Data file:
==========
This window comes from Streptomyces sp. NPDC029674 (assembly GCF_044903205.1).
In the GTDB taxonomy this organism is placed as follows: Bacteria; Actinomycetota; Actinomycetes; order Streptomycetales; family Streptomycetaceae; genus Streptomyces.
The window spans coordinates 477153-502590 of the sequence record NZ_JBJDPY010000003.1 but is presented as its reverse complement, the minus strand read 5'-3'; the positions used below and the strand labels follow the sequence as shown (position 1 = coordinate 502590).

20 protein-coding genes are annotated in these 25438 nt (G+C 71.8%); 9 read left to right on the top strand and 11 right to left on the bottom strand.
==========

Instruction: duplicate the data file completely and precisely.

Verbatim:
This window comes from Streptomyces sp. NPDC029674 (assembly GCF_044903205.1).
In the GTDB taxonomy this organism is placed as follows: Bacteria; Actinomycetota; Actinomycetes; order Streptomycetales; family Streptomycetaceae; genus Streptomyces.
The window spans coordinates 477153-502590 of the sequence record NZ_JBJDPY010000003.1 but is presented as its reverse complement, the minus strand read 5'-3'; the positions used below and the strand labels follow the sequence as shown (position 1 = coordinate 502590).

20 protein-coding genes are annotated in these 25438 nt (G+C 71.8%); 9 read left to right on the top strand and 11 right to left on the bottom strand.